Aggressive Feeding of Winter Bass

To go or not to go Fishing in the Winter


Winter 2020

page 34


The prolonged low-light throughout the day in its entirety is one of the most important factors. A bass is dark in nature and under blue skies and clear water their presence becomes detectable by small prey fish. In turn making the bass less confident and less willing to travel a great distance to feed. But when the clouds roll in and the light becomes dim, they become more eager and almost have an arrogant sense about them. Knowing that they are now camouflaged against their surroundings they can effortlessly begin to stalk unsuspecting smaller fish.


Many of the largest fish that swim in our deep reservoirs are by far the toughest to trick. Using artificial lures that best resemble the natural forage is one of the best ways to achieve success.

But, even with the best action, finest paint job and perfect presentation, often times, these elusive giants are the wiser. However, on the days in which the commotion of Mother Nature conceals our presence and imperfections, we have the greatest chance.

A once distinguishable mishap or slight mistake by us as anglers suddenly goes unnoticed. The sound of the trolling motor becomes muted, the artificial appearances of our lures become undetectable and the splash of a giant lure hitting the surface becomes discrete, therefore drastically increasing the odds in our favor.


All storms are not created equal and they can be very dynamic in their own. But each composes of similar conditions that can trigger a feeding opportunity and should be payed close attention to.

Here are some triggering mechanisms that should be looked for when fishing on foul- weathered days:


Most storms have period of heavy rain followed by a slight let up or break.

When the downpour is at its highest point is when the visibility for the fish is at its lowest. It is crucial to be is the right spot at the right time

when these outbreaks ensue. I can think of a handful of times when we were fishing a productive area during a let up in the storm and having little success. The moment the sky busted open and the waters surface became fragmented by heavy rainfall the big bites began to unfold.


This one can be kind of tricky as the fish will position themselves in locations that are getting hit hard by waves on some occasions and on others, they will be sitting in soft spots and resting just outside of the commotion. But almost certainly, when there is water movement nearby, there is an opportunity for ambush.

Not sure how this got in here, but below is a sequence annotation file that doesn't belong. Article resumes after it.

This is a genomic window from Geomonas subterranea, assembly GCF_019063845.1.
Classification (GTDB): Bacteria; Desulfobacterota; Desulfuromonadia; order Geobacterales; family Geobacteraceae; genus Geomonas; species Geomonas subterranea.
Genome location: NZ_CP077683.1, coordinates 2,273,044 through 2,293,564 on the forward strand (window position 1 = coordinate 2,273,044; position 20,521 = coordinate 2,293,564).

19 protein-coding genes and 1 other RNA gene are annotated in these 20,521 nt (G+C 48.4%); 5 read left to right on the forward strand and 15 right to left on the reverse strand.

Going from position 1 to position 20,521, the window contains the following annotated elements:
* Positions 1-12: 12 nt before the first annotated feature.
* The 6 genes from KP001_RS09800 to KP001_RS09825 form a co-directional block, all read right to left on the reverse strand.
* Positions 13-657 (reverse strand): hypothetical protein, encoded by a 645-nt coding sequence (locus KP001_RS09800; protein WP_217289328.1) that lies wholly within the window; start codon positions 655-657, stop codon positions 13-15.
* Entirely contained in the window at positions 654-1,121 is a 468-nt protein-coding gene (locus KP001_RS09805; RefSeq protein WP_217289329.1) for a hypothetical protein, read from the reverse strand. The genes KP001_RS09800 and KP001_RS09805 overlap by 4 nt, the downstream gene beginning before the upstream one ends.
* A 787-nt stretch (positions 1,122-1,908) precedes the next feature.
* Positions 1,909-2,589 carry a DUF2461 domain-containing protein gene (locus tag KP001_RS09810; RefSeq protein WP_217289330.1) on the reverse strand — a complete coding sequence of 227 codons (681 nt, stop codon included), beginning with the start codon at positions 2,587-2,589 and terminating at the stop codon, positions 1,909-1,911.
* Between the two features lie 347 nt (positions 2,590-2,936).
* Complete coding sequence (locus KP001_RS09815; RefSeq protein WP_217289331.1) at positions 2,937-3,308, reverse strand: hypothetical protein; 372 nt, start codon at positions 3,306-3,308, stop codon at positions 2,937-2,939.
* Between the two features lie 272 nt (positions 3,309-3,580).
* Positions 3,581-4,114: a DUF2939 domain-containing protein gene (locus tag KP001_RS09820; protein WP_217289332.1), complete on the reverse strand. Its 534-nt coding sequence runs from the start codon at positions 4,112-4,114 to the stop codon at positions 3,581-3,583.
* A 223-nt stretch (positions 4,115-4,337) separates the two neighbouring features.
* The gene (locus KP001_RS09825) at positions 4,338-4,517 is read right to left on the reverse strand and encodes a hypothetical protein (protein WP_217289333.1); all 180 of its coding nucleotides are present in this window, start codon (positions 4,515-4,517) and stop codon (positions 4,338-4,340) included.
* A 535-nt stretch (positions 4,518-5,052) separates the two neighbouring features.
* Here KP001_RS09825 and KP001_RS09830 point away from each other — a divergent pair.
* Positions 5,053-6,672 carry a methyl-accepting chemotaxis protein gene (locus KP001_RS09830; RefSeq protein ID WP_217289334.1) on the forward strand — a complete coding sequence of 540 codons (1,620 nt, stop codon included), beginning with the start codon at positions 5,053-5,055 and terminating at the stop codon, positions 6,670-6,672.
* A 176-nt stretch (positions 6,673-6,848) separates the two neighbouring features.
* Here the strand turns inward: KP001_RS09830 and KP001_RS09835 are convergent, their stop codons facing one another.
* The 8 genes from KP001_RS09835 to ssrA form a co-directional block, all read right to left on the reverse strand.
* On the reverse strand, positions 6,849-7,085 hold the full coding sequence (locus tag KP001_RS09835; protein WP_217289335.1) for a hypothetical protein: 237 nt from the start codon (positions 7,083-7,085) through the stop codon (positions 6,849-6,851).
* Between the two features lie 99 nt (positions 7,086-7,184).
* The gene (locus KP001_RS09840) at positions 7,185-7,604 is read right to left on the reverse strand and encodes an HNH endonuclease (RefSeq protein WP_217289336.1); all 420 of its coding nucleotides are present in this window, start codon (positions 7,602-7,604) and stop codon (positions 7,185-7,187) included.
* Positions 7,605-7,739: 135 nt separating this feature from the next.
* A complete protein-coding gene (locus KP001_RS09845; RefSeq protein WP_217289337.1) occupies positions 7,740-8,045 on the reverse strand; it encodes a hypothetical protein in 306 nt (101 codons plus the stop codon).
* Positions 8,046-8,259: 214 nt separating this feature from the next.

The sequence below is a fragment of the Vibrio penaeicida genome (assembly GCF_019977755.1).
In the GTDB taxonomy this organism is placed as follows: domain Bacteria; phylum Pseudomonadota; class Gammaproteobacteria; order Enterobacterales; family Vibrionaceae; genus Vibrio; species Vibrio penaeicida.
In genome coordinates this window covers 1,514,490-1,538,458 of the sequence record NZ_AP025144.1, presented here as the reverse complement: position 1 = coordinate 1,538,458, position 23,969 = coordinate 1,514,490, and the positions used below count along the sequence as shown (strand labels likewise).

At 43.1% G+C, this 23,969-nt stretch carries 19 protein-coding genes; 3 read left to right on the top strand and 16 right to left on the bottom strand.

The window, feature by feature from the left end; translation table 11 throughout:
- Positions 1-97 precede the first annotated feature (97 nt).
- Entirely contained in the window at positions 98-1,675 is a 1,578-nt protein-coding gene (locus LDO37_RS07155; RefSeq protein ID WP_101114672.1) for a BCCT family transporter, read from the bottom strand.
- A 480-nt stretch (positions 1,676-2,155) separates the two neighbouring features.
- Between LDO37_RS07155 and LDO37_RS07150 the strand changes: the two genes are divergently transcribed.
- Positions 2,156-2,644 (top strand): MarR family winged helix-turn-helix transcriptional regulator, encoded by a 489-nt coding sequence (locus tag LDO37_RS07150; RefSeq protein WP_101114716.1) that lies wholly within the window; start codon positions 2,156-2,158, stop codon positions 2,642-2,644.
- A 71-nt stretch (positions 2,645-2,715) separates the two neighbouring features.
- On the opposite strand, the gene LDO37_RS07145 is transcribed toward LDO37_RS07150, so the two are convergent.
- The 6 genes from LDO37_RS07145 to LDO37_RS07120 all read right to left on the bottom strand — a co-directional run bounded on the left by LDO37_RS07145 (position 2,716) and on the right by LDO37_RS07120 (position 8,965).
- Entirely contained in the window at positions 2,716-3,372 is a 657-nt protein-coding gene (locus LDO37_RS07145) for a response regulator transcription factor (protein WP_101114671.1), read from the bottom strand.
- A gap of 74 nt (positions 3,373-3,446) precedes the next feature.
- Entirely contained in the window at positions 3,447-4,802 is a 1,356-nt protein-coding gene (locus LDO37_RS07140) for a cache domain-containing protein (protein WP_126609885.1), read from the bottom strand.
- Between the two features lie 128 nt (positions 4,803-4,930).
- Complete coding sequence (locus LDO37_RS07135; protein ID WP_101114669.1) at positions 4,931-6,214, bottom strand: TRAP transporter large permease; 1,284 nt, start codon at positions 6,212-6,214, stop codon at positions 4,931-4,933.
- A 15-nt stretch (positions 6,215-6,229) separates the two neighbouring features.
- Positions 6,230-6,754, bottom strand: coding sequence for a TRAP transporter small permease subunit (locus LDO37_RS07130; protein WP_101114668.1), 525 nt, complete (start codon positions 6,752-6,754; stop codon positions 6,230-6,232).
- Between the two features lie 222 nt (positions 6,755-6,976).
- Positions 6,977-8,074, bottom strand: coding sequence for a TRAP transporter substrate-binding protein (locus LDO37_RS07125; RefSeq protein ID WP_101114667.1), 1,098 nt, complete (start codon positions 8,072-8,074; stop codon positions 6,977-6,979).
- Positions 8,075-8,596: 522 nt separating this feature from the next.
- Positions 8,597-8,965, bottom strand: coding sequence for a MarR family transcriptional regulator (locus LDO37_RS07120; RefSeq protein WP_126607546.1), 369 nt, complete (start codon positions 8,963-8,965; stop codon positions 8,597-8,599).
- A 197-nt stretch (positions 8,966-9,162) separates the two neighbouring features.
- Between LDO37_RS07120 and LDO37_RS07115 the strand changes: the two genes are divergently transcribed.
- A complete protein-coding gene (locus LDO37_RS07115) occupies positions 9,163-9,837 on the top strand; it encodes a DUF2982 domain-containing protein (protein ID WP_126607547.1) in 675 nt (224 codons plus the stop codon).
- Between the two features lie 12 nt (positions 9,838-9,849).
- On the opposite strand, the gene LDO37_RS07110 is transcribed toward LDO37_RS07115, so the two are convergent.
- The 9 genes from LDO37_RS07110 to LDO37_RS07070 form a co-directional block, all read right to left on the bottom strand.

After a few days of moisture, the trickling creek channels begin to rage and the once dry drainages will have a steady flow. Anytime there is water coming off the hillsides, there will be added nutrients pushed into the water. It creates a micro ecosystem and presents an opportunity for us anglers to capitalize on.


On these magical days, the fish are willing to cooperate and almost seem easy to catch. There are a variety of lures and rigging methods that will work well in these conditions.

For those who prefer finesse, I would recommend using a soft plastic that will displace water. Anything bulky with appendages is a good starting point.

If you decide to fish reaction baits, focus on vibration and flash. The wobble of a crankbait, rattle of a lipless or reflection off a bladed bait will allow the fish to hone in on your presentation.

But for me, being a trophy hunter and a big bait enthusiast, I would strongly encourage using a presentation that appeals to the largest fish in the body of water in which you are fishing. These can be some of the best days to get

crushed on giant swimbaits

and glidebaits.

So, the next time one of

these cold, wet and windy

days threatens to cancel your

fishing trip, keep in mind that

those giant bass might be


And, the thought of

landing one should give you

a warm feeling of excitement

and get you through the day.

But, remember to always be

safe and make good decisions

when faced with inclement

weather conditions. •